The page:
Breena Clarke

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Breena Clarke is an African-American scholar and writer of fiction, including an award-winning debut novel River, Cross My Heart (1999). She is the younger sister of poet, essayist, and activist Cheryl Clarke, with whom she organizes the Hobart Festival of Women Writers each summer.[1]


One of four sisters and a brother born in Washington, D.C., to James Sheridan Clarke (September 18, 1912 – January 18, 2009), a veteran of World War II, and Edna Payne Clarke,[2][3] Breena Clarke was educated at Webster College and at Howard University.[4]

Her debut novel, River, Cross My Heart, was an October 1999 Oprah Book Club selection, when the description stated:"This highly accomplished first novel resonates with ideas, impassioned lyricism, and poignant historical detail as it captures an essential part of the African-American experience in our century."[5] The Publishers Weekly reviewer called it "a novel as lyric and alternately beguiling and confounding as its title. ...a haunting story",[6] and the book spent a month on the New York Times bestseller list.[7][8]

Clarke's second novel, Stand the Storm, was published in 2008, and Washington Post reviewer Gail Buckley said: "Breena Clarke has written another stirring work of historical fiction that weaves the passionate, dramatic and uplifting story of the African American aspiration for true freedom into the great American tapestry."[9] Clarke's third novel, Angels Make Their Hope Here, published in 2014, also received favorable notices from such reviewers as Alan Cheuse at NPR's All Things Considered.[10]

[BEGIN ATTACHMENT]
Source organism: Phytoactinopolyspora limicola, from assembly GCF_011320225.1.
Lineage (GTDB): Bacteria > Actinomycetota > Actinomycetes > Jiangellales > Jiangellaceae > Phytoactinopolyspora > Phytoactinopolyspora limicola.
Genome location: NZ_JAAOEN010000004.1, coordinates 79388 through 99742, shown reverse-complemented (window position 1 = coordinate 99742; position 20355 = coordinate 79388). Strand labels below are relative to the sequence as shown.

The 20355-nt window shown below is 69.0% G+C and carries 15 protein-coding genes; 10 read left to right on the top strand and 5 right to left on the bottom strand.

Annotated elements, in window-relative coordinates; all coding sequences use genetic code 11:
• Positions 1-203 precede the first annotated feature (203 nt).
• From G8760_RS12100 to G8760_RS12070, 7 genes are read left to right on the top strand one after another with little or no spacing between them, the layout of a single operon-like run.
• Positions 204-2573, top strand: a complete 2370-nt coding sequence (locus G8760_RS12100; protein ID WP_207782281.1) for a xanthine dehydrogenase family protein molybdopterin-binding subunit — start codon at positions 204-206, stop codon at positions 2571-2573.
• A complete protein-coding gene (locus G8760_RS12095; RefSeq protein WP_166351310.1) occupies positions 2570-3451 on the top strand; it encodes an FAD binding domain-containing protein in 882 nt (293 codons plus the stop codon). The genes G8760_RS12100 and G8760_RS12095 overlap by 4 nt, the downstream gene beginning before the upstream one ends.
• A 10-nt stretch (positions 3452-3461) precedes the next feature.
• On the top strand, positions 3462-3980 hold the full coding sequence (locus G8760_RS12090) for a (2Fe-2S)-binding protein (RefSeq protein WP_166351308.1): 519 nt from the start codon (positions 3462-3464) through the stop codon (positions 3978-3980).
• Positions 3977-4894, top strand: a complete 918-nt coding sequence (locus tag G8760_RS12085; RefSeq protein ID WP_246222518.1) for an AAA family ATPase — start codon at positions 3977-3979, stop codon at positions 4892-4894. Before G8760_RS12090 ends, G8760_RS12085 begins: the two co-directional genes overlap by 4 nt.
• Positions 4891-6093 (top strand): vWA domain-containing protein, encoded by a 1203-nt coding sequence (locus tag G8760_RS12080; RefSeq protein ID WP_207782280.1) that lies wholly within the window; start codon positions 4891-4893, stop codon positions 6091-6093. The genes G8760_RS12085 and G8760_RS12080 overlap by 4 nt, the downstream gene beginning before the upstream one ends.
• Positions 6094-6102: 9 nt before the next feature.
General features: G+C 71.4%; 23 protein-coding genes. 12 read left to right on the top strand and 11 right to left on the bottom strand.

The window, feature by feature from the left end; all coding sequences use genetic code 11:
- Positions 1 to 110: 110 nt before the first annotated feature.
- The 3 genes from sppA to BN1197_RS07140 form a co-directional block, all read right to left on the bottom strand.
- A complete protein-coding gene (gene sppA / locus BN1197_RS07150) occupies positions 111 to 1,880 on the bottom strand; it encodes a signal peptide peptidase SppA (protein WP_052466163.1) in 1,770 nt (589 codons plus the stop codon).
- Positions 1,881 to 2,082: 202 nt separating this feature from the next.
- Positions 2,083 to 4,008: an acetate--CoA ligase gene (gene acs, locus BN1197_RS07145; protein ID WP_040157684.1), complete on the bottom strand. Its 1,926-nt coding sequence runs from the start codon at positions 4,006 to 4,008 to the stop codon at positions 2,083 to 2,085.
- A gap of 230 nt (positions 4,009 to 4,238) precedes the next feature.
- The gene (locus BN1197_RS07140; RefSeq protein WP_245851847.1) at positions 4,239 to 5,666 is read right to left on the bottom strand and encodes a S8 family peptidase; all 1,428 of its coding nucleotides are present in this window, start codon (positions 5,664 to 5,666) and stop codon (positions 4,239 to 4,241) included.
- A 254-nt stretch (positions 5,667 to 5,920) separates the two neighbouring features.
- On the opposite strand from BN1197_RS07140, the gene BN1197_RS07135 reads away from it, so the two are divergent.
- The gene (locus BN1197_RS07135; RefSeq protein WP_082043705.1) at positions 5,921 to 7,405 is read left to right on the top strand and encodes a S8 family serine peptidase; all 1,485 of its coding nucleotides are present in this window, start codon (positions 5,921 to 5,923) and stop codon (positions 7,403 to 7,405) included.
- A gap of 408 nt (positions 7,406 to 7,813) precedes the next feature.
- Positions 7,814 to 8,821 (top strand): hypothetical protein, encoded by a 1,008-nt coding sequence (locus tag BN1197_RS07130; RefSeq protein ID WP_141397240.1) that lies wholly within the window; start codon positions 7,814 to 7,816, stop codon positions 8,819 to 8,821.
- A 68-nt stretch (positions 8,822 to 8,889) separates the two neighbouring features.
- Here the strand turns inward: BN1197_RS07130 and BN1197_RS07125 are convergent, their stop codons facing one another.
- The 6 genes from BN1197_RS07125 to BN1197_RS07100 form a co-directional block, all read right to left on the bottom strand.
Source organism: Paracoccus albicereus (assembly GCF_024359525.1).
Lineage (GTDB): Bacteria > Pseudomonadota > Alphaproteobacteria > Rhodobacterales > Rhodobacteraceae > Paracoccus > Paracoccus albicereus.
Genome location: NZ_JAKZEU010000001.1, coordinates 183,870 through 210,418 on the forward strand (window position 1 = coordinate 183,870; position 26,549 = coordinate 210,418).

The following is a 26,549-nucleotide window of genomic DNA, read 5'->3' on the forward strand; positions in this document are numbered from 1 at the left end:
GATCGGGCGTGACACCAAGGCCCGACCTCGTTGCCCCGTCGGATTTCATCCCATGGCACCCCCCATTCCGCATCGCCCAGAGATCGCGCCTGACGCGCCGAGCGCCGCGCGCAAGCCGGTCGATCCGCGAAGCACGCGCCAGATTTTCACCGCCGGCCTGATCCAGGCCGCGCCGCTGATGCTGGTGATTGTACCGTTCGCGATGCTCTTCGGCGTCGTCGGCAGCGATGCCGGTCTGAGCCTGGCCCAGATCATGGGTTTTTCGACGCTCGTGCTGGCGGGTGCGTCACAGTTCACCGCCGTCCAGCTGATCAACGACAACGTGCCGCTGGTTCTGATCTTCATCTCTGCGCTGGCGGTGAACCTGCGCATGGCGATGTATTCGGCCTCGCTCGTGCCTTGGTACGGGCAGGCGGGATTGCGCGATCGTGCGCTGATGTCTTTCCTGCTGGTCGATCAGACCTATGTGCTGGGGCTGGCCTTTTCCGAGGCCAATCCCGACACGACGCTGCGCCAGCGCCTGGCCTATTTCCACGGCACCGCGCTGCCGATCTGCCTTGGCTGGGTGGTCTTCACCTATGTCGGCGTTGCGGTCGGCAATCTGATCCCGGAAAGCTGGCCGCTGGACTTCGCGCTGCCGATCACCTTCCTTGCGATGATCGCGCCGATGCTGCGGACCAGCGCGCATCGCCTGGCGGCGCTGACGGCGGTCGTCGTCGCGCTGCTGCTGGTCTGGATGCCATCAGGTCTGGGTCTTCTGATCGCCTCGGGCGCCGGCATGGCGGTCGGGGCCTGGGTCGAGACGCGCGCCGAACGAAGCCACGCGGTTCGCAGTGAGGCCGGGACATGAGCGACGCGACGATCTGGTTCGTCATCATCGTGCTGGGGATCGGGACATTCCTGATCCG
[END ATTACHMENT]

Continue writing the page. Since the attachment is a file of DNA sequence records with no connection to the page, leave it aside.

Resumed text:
• River, Cross My Heart, Back Bay Books, 1999, ISBN 0316899984
  • Stand the Storm: A Novel, 2008
  • Angels Make Their Hope Here, Little, Brown and Company, 2014, ISBN 978-0316254007


  • 1999 New Atlantic Independent Booksellers Association award for fiction
  • Alex Award from the Young Adult Library Services Association


  1. ^ "Hobart Book Village Festival of Women Writers".
  2. ^ "James Clarke obituary notice". The Washington Post. January 25, 2009.
  3. ^ "James Clarke Condolences". The Washington Post.
  4. ^ Breena Clarke biography at AALBC.
  5. ^ "River, Cross My Heart" at Oprah.
  6. ^ "River, Cross My Heart" (review), Publishers Weekly, June 28, 1999.
  7. ^ "What's Behind the Boom in Black Women Writers?", Ebony, March 2000, p. 36.
  8. ^ "Best Sellers Plus", Books, The New York Times, November 7, 1999.
  9. ^ Gail Buckley, "Battle Cry of Freedom", The Washington Post, July 27, 2008.
  10. ^ Alan Cheuse, "Book Review: 'Angels Make Their Hope Here'", All Things Considered, NPR, July 22, 2014.

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